Henry Giroux has been critiqued by Marxists (as well, I am sure, by many other theorists/scholars). He has been accused of being complicit in the capitalist system because of his focus on race, gender, sexuality, ageism, etc. But in "Reading Texts, Literacy, and Textual Authority" he readily admits that meanings and experiences deemed legitimate "and what forms of reading and writing matter are largely determined by those groups who control the economic and cultural apparatuses of a given society." Is it because he uses the word "largely" controlled by..., rather than exclusively controlled by...that there is a problem? Later, Giroux makes the argument that "textual authority is about the struggle over culture fought out at the level of ideological representations and the exercise of institutional power." Is it a problem that he sees the struggle for culture fought out somewhere other than between the classes? Is it because Giroux's approach is not to change the "groups who control," but rather to "empower students" that there is a problem here?
He has been held accountable for using loaded words like "student empowerment." And yet again and again I am seduced by Giroux. I am called to action and passion through his words. And here I am almost ashamed to admit to this. What kind of trouble(s) can we get ourselves into when we start talking about empowering students, which in a rhetorical way always sounds so positive? I know the problems exist, but whenever I read Giroux I find myself forgetting what they are.
So I want to think about resistance. I want to resist and challenge resistance. Giroux is big on resistance--encouraging teachers to challenge ideology, commonsense, epitsteme, whatever you want to call it, through "adding new categories of analysis." I'm not sure what those categories would be per se, as analysis can be argued as the one of the most hegemonic concepts in the English department. Can we construct analysis specifically to be counterhegemonic?
Last week I went to an interesting lecture given by Michael Warner on the idea of "uncritical reading/thinking," and I would assume this could lead to "uncritical" writing. In his lecture, Warner addressed our obssession with critical thinking (i.e. thinking like us, thinking in a certain way as deemed appropriate/acceptable within the walls of higher education)--in this way critical reading/thinking has become the "norm"--it has, in fact, become ideological, invisible, commonsense. Uncritical reading/thinking is seen as unsystematic and naive (amateur). And Warner comes to question why we need to rule out and shut down these other kinds of reading/thinking. I know that there is a connection here somewhere....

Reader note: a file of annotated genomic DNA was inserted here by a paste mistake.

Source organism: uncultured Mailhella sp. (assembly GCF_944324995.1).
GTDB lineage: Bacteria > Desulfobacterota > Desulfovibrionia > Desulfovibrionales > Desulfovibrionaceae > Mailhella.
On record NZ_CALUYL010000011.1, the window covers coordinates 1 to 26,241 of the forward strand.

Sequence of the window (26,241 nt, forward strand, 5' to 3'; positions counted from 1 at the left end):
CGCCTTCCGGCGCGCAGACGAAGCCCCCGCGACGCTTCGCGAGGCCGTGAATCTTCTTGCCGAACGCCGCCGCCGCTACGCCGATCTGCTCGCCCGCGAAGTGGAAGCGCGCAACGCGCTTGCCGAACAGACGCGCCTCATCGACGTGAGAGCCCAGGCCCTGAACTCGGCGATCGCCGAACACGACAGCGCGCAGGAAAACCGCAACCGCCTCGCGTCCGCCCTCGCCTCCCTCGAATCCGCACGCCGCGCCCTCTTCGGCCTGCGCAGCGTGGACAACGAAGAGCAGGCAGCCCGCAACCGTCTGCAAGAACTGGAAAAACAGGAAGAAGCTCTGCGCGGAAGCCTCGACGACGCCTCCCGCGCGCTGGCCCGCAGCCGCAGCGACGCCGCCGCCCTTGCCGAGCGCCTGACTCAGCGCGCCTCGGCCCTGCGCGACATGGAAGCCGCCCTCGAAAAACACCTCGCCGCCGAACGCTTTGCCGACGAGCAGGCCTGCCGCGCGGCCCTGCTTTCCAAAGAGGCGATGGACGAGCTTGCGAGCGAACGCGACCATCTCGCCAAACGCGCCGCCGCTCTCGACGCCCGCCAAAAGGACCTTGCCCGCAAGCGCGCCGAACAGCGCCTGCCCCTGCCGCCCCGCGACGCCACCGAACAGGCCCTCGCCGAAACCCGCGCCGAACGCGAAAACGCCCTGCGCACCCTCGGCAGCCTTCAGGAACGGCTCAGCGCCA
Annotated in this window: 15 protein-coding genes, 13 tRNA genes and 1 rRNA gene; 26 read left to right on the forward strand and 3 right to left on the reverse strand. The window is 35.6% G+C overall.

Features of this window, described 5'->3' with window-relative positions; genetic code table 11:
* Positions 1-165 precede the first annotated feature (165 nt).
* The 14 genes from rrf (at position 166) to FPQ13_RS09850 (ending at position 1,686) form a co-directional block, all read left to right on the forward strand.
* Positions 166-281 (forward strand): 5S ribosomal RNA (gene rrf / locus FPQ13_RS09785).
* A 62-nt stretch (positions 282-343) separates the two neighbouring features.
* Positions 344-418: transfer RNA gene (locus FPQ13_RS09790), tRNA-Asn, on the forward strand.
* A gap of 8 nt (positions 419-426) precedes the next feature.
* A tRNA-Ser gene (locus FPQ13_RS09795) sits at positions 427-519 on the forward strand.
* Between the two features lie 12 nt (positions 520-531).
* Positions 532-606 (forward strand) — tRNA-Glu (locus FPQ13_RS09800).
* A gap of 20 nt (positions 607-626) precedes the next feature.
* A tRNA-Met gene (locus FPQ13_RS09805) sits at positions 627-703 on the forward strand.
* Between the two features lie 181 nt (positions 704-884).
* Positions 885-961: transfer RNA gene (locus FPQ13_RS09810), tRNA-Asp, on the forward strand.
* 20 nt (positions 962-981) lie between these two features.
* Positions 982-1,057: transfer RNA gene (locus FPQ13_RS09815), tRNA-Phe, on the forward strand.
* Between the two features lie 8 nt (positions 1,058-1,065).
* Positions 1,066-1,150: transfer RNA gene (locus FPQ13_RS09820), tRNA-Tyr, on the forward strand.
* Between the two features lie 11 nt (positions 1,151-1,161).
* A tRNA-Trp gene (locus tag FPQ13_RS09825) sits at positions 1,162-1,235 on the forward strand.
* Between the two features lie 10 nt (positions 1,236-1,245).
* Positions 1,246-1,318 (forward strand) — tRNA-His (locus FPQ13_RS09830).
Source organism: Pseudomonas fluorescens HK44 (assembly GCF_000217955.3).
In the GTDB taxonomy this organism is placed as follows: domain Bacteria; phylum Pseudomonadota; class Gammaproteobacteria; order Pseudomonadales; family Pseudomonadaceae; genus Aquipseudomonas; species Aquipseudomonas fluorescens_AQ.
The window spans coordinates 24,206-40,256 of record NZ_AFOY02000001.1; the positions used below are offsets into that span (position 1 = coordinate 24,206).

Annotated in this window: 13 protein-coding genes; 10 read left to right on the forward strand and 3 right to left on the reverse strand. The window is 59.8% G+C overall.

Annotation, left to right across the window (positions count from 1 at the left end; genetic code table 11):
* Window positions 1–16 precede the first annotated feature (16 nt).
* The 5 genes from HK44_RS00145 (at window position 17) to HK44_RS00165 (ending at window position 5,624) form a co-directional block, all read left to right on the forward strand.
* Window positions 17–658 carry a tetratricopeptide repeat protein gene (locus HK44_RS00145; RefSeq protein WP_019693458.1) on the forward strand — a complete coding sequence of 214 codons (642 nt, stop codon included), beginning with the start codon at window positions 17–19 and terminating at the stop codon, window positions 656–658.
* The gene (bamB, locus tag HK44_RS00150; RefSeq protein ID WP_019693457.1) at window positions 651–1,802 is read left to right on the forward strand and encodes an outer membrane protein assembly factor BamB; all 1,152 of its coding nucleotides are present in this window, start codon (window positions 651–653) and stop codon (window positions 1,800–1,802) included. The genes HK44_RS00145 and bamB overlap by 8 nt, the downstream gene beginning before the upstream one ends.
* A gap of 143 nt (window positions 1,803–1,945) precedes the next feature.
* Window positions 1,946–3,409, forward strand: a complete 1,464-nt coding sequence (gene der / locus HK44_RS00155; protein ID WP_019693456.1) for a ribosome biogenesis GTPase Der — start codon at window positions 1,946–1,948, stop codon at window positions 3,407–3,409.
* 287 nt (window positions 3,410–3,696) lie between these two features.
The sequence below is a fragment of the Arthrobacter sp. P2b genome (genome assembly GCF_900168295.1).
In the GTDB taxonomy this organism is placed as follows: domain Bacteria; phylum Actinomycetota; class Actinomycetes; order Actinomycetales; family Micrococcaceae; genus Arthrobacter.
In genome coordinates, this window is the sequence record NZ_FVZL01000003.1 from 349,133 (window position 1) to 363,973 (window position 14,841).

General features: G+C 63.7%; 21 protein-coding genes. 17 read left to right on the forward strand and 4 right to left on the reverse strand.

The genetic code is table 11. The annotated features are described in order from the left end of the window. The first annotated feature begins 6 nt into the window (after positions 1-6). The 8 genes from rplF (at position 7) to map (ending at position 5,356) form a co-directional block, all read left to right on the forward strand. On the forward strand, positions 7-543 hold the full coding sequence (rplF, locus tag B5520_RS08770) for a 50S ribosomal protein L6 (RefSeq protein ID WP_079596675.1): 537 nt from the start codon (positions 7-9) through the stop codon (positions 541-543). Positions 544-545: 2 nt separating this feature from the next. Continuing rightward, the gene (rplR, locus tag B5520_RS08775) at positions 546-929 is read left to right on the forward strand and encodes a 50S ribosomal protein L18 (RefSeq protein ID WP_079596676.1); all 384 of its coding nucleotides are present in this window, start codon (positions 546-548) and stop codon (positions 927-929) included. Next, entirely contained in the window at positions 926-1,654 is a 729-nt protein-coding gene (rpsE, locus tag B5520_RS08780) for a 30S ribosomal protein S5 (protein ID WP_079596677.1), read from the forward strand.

Many students resist our need, desire, prompts to have them resist their culture--the one they know, the one that has comprised their experiences. And yet, we think we know better--we want to give them a consciousness so that they can rise up and revolt. This is an exaggeration, of course, and goals vary from classroom to classroom, but the first thing I need to do is question analysis. Ironically, Writing Analytically, is the title of the text I use in the class I'm currently teaching. Because writing analytically is somehow valuable, but what if it is not the only "best" way?
Giroux describes his approach as a "project of possibility," and that possibility is for constructing a student experience leading to critical (there is that word again) citizenship and democracy. These are admirable goals. The problem I'm having with all of this is getting bogged down in theorizing and defining. What is a citizen? Who is a citizen? How do we define citizenship?
Although the essay to which I'm referring ("Reading Texts, Literacy, and Textual Authority) was written in 1990, I get the feeling that Giroux still believes that the dominant view of English departments is that of a site for the dissemination of Western culture. Is this still a dominant view? And is it the view inside or outside of the department? Inside of outside of the institution?